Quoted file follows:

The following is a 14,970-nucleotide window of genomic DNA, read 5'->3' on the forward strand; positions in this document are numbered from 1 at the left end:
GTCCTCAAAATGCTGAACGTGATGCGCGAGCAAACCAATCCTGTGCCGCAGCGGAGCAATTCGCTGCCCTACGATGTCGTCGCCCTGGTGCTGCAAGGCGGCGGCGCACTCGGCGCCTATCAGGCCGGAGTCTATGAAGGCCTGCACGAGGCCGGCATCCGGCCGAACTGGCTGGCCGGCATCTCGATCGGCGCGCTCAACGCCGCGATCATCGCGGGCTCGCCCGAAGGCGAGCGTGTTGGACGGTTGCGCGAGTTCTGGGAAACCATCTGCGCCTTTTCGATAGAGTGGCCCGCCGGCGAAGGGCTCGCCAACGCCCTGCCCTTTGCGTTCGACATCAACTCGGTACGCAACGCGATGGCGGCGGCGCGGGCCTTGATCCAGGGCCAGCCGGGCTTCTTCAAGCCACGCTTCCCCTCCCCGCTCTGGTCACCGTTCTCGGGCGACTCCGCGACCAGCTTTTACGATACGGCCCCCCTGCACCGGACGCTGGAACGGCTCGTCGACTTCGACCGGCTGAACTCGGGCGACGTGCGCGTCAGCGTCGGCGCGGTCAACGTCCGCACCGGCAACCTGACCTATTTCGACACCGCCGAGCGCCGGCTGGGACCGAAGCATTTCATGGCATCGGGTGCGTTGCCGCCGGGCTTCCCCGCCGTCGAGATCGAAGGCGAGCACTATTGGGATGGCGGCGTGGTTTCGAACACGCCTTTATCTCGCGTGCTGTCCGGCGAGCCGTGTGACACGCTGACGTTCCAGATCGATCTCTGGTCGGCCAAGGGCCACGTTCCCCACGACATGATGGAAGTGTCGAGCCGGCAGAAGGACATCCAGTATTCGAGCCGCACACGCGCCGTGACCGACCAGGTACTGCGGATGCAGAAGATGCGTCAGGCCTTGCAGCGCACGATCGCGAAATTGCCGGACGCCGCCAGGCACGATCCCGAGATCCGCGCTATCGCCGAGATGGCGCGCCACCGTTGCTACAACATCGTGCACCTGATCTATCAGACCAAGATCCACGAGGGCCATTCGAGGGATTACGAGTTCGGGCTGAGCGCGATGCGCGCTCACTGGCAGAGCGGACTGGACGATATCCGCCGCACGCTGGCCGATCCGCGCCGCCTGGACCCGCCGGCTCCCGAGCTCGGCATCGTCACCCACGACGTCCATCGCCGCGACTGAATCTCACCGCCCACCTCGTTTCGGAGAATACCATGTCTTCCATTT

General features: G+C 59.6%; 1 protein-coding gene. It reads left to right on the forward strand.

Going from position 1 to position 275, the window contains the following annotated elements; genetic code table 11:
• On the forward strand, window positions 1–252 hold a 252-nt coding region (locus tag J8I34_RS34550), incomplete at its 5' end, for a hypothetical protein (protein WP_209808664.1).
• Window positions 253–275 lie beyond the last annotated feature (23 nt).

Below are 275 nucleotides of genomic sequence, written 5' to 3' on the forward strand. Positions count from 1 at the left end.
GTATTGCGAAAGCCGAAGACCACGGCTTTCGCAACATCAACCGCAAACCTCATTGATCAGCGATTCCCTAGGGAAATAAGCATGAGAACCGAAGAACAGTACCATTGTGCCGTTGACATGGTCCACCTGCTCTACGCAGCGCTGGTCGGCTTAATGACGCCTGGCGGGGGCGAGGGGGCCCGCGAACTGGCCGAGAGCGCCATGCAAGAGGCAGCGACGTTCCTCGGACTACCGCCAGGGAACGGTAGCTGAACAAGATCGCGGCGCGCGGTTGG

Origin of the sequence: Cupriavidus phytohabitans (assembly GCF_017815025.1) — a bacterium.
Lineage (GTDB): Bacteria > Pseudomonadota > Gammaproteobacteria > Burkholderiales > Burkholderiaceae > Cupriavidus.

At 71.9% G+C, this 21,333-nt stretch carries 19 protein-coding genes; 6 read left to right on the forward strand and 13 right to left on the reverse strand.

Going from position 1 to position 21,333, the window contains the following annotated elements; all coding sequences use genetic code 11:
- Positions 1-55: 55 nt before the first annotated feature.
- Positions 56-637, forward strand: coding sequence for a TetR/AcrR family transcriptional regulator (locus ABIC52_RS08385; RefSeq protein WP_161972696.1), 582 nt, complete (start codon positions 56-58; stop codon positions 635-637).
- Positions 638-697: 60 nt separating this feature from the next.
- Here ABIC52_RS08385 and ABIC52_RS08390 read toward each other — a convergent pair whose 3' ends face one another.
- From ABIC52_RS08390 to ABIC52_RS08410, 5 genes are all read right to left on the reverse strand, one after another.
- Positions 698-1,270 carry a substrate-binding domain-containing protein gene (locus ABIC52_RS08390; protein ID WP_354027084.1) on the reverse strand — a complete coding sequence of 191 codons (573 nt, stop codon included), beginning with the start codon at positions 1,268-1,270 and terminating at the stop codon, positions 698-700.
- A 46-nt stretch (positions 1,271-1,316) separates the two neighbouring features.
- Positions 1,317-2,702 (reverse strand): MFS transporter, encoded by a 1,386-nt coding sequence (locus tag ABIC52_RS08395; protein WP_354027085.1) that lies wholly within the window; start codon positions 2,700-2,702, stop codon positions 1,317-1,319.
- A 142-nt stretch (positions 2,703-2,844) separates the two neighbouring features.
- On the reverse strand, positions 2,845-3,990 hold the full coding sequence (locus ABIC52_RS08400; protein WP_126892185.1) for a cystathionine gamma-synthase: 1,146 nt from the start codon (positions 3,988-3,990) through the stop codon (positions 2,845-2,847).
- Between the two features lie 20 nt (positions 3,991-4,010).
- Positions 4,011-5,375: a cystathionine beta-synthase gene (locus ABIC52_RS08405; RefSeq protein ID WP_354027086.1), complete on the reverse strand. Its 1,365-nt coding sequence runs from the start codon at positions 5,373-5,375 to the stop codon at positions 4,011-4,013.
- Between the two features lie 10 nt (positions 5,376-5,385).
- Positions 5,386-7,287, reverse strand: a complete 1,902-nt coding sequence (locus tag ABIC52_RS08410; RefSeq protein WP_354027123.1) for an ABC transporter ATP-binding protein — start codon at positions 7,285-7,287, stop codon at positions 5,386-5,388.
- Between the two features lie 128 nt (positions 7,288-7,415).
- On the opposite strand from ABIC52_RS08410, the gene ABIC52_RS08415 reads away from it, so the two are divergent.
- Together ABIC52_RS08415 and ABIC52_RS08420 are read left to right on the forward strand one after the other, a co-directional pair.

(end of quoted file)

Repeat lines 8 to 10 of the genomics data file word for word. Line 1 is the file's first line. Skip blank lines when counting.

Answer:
GTATTGCGAAAGCCGAAGACCACGGCTTTCGCAACATCAACCGCAAACCTCATTGATCAGCGATTCCCTAGGGAAATAAGCATGAGAACCGAAGAACAGTACCATTGTGCCGTTGACATGGTCCACCTGCTCTACGCAGCGCTGGTCGGCTTAATGACGCCTGGCGGGGGCGAGGGGGCCCGCGAACTGGCCGAGAGCGCCATGCAAGAGGCAGCGACGTTCCTCGGACTACCGCCAGGGAACGGTAGCTGAACAAGATCGCGGCGCGCGGTTGG

Origin of the sequence: Cupriavidus phytohabitans (assembly GCF_017815025.1) — a bacterium.
Lineage (GTDB): Bacteria > Pseudomonadota > Gammaproteobacteria > Burkholderiales > Burkholderiaceae > Cupriavidus.